The New York State Education Department and the State University of New York have approved the new additions to the Canino School of Engineering Technology: a bachelor’s of technology degree in electrical technology as well as a bachelor’s in civil and environmental technology. Students can begin courses in the Fall 2010 semester, SUNY Canton President Joseph L. Kennedy announced.

SUNY Canton

“These degree programs not only meet the needs of our current and future students , but the needs of industry,” Kennedy said. “High school graduates today are more interested in affordable four-year degree programs and gaining knowledge and a deeper understanding of the management aspect of these fields.”

Both curricula stem directly from the highly successful ABET-accredited civil engineering technology and electrical engineering technology associate degree programs at the College. The new degrees will allow graduates from the current two-year programs to further their studies without having to transfer to distant or more expensive institutions.

Go to: More information about the new programs can be found at www.canton.edu/csoet/cet/ and www.canton.edu/csoet/elec/.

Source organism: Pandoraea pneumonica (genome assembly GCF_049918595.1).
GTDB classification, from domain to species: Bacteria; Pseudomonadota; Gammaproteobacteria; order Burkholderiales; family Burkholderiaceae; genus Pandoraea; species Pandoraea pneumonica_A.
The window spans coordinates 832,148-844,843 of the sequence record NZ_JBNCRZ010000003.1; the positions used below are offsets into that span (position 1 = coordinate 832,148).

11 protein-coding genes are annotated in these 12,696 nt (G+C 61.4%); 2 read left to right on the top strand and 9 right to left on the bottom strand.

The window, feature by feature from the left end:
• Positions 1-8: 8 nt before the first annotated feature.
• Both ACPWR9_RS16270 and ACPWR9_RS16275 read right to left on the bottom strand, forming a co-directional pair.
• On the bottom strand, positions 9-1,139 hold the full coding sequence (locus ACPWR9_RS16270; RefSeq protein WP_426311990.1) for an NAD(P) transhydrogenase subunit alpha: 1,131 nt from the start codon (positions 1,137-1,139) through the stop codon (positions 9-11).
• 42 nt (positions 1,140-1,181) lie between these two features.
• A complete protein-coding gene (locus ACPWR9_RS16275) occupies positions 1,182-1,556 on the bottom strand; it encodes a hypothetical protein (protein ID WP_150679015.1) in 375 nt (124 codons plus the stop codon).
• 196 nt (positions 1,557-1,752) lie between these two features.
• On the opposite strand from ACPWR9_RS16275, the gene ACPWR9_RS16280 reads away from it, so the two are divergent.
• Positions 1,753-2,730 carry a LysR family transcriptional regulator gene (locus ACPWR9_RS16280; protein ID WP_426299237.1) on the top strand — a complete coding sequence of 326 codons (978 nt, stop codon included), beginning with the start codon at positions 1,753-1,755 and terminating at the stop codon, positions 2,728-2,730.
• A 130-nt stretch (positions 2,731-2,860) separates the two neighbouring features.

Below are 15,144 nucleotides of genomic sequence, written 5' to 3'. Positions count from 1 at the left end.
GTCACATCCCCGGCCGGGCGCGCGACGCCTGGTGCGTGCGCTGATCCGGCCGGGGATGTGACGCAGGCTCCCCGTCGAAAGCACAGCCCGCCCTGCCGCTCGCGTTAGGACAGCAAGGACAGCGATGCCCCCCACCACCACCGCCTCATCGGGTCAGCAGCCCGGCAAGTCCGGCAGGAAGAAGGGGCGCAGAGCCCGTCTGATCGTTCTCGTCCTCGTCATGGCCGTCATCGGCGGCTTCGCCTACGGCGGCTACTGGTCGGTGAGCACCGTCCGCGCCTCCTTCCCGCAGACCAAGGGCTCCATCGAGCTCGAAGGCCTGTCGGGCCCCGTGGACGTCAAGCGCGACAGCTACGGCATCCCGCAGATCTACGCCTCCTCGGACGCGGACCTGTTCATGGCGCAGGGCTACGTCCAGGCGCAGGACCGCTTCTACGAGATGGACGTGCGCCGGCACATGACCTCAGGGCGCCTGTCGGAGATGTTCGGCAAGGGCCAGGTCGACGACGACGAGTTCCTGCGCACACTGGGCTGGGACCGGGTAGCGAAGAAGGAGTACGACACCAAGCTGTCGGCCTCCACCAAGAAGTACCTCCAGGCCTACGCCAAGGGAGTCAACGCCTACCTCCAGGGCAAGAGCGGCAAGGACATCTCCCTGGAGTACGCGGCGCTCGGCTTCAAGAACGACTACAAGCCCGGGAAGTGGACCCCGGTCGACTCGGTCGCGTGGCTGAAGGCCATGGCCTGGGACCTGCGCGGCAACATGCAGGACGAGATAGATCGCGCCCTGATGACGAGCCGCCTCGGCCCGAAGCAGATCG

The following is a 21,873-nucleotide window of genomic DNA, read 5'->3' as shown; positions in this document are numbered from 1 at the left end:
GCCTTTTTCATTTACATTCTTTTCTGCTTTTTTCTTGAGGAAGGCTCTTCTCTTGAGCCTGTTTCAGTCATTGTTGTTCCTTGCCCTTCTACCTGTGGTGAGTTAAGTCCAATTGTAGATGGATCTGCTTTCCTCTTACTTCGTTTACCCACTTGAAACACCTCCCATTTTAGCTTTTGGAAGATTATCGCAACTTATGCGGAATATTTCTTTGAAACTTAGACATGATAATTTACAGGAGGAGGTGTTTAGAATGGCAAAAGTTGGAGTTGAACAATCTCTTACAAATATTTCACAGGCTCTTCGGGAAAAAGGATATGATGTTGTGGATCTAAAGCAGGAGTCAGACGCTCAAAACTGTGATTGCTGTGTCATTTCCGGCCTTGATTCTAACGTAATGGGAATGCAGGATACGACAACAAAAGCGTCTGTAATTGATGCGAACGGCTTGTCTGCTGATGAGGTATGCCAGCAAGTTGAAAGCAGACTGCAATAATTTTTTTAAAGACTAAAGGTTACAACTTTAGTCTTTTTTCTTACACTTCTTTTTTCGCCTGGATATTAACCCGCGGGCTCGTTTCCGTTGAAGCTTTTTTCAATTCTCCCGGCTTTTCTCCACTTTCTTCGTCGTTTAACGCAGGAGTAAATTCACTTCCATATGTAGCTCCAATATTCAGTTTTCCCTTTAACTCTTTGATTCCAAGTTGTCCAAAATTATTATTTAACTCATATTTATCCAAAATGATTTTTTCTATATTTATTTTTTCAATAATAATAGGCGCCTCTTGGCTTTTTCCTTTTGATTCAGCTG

They will also prepare students for the in-demand, higher level technical positions. According to the U.S. Bureau of Labor Statistics, the number of civil and electrical engineering related jobs will be among the areas of highest demand over the course of the next ten years, while projections for environmental engineering related positions estimate significant growth as the field continues to expand.

Dr. Stephen Frempong, professor of electrical engineering technology, and Dr. Adrienne C. Rygel, assistant professor of civil/construction engineering technology, proposed the electrical and civil and environmental technology programs, respectively. Both anticipate 15-20 students to enroll in each major this upcoming fall, with enrollment growing as large as 50 for each program within five years.

“There is a strong collaboration among programs within the [Canino] School of Engineering Technology,” said Dr. David Wells, dean of the Canino School of Engineering Technology. “We strategically created these four-year programs to expand upon the strength of our existing two and four-year engineering and technology programs. We will be able to share a number of new and existing courses between the majors, which will also expand the flexibility of program selection for entering and continuing students.”

Students interested in pursuing the new bachelor’s of technology in electrical technology can look forward to classes such as engineering project analysis, project management, and control systems.